Incidentally, the naming convention for the Real Robot genre tended to magnify skepticism among those who distrusted anime for their own particular reasons. “How could anyone be interested in a story about a robot?” Well, the stories were never “about” the robots. The robots functioned as unifiers for the human characters who gathered around them. The stories were always about those humans and how they chose to wield power.
Galient made its broadcast debut in October 1984 and ran for 25 episodes. This was half the length of Votoms and only a third the length of Dougram. It was originally intended to run for a full year, but ratings weren’t as high as the primary sponsor had hoped. That sponsor was Takara, the toy and model company that backed all of Takahashi’s anime. They always ran second to Bandai, the sponsor of Tomino’s shows. Despite the disappointing ratings, Takara had some fantastic mecha designs to market and equally fantastic art to promote them. (More about that can be found elsewhere in this profile.)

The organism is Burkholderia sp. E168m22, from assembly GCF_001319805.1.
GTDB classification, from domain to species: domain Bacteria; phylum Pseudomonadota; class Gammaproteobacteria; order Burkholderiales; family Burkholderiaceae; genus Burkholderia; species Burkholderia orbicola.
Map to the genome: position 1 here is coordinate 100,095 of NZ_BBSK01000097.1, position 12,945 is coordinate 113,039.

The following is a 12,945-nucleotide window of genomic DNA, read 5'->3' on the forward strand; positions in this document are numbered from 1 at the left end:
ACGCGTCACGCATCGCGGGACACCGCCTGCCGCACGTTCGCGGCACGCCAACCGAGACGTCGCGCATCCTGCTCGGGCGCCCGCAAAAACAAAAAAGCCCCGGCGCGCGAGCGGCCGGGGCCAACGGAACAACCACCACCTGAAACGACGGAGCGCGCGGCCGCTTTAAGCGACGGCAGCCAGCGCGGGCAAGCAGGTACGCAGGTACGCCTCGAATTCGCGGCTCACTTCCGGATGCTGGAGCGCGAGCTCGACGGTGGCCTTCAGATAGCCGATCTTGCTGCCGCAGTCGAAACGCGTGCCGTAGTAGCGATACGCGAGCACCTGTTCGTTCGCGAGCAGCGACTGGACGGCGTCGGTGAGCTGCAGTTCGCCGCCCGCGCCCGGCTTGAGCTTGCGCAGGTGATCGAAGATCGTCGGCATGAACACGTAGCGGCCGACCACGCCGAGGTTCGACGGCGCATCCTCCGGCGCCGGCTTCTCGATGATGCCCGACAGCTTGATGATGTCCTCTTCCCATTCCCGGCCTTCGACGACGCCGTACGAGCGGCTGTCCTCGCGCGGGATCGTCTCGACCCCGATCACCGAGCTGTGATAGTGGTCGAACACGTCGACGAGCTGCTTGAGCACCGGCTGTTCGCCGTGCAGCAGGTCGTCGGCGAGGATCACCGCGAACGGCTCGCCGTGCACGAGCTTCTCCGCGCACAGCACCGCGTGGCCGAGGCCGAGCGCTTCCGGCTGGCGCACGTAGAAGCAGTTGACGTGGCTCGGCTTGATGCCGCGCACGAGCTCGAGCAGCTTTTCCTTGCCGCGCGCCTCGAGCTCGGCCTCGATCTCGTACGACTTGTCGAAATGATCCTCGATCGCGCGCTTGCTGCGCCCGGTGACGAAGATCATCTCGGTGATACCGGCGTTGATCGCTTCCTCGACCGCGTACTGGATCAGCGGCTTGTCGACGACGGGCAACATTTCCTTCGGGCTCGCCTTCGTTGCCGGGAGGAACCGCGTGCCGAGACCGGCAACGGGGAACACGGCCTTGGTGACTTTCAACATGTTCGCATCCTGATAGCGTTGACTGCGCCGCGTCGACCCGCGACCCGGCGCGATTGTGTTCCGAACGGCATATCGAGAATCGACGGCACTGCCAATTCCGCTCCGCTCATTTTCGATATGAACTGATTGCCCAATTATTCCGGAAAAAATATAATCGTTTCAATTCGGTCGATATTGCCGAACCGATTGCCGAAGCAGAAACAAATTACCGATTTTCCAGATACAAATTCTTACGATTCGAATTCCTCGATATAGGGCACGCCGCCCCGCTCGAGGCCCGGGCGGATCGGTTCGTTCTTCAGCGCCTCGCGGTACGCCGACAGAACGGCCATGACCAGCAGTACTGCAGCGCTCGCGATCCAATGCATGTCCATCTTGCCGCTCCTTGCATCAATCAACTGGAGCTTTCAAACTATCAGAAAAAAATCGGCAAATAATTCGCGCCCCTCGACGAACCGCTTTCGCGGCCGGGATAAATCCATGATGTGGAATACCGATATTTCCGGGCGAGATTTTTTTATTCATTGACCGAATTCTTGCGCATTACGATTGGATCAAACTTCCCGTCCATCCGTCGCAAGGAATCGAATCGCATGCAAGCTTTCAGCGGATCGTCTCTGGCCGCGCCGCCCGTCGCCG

Takara’s decision to reduce the length came in the second half, forcing the writers to condense the climax. This sounds like a recipe for disaster, but in the end it kept the pacing brisk and prevented “filler creep” from compromising what was already a tightly-written story that moved decisively forward with every episode.